First, however, she waited for a few minutes to see if she was going to shrink any further: she felt a little nervous about this; 'for it might end, you know,' said Alice to herself, 'in my going out altogether, like a candle. I wonder what I should be like then?' And she tried to fancy what the flame of a candle is like after the candle is blown out, for she could not remember ever having seen such a thing. After a while, finding that nothing more happened, she decided on going into the garden at once; but, alas for poor Alice! when she got to the door, she found she had forgotten the little golden key, and unlocking the door that.
Alice. 'Well, then,' the Cat went on, 'you see, a dog growls when it's angry, and wags its tail when it's pleased. Now I growl when I'm pleased, and wag my tail when I'm angry. Therefore I'm mad.' 'I call it purring, not growling,' said Alice. 'Call it what you like,' said the Cat. 'Do you play croquet with the Queen to-day?' 'I should like it very much,' said Alice, 'but I haven't been invited yet.' 'You'll see me there,' said the Cat, and vanished. Alice was not much surprised at this, she was getting so used to queer things happening. While she was looking at the place where it had been, it suddenly appeared again. 'By-the-bye, what became of the baby?' said the Cat. 'I'd nearly forgotten to ask.' 'It turned into a pig,' Alice quietly said, just.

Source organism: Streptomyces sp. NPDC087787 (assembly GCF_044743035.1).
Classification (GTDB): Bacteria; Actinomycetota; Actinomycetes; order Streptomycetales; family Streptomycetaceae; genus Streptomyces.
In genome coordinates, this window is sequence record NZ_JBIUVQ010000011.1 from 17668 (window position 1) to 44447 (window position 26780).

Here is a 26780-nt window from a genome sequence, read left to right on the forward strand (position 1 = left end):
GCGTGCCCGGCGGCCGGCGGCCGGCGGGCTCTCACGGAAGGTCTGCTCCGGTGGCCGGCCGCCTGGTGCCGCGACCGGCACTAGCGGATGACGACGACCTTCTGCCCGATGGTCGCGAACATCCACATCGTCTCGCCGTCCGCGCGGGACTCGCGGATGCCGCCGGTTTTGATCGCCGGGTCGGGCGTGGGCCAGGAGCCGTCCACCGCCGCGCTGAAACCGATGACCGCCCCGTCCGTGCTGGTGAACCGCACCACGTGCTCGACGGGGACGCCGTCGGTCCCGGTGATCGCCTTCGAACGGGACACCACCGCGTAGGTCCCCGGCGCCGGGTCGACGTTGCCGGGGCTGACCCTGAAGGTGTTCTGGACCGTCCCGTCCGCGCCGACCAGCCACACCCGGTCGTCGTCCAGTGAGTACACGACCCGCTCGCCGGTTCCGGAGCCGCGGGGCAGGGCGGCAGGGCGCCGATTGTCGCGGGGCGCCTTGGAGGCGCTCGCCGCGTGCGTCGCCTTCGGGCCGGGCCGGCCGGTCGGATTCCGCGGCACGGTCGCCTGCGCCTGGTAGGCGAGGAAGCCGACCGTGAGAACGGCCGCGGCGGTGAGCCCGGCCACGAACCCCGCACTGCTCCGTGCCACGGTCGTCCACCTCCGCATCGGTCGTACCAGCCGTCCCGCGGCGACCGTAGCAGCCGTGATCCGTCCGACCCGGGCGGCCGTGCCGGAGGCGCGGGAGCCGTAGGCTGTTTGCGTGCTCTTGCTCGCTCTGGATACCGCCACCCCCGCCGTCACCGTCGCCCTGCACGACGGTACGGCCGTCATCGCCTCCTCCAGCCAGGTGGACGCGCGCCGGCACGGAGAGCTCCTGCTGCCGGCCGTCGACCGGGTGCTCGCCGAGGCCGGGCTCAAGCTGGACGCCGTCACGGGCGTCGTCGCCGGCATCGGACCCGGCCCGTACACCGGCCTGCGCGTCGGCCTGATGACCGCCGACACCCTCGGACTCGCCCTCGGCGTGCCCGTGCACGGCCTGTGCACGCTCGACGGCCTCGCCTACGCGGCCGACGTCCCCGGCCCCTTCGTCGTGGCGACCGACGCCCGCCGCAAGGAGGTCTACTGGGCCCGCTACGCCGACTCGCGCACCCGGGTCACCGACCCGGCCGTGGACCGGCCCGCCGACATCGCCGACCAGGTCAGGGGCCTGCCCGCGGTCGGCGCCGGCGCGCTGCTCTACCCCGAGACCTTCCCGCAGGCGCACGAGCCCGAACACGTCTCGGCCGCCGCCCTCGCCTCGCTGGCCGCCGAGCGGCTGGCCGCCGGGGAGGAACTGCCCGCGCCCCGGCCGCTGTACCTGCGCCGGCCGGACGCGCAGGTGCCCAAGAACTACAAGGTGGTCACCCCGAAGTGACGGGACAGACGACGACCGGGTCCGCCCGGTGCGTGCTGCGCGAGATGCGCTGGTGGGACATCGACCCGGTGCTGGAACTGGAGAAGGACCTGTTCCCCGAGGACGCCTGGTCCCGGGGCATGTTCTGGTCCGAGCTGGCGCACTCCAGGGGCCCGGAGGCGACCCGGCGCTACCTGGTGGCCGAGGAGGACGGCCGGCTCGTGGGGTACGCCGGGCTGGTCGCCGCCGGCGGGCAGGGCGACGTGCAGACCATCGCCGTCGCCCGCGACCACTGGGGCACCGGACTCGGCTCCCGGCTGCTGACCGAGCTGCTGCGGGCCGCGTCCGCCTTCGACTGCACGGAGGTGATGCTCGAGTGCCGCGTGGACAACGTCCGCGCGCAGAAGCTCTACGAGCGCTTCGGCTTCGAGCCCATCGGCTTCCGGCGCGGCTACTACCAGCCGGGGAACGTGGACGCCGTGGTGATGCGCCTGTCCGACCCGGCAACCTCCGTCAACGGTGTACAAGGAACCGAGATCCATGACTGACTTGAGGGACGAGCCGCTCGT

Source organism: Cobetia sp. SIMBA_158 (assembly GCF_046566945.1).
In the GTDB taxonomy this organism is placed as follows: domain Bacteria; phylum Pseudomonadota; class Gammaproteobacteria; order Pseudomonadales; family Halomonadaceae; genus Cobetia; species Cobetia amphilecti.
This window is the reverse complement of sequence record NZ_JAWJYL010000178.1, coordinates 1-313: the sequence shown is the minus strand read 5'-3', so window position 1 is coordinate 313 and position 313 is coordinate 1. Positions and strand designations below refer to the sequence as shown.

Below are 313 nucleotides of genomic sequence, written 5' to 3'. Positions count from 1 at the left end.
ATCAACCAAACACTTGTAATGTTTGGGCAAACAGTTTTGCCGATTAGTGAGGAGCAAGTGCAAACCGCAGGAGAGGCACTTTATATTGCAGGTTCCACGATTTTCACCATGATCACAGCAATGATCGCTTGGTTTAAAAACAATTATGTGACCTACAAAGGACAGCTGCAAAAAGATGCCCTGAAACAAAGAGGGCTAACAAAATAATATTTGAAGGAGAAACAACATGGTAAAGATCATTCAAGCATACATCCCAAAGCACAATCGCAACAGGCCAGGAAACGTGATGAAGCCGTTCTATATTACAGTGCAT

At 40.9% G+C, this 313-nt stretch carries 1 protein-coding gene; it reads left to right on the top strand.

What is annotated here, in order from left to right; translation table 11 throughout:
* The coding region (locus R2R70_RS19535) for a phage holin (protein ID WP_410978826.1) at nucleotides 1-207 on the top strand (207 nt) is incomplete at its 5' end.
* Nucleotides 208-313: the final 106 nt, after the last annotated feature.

For instance, suppose it were nine o'clock in the morning, just time to begin lessons: you'd only have to whisper a hint to Time, and round goes the clock in a twinkling! Half-past one, time for dinner!' ('I only wish it was,' the March Hare said to Alice, very earnestly. 'I've had nothing yet,'.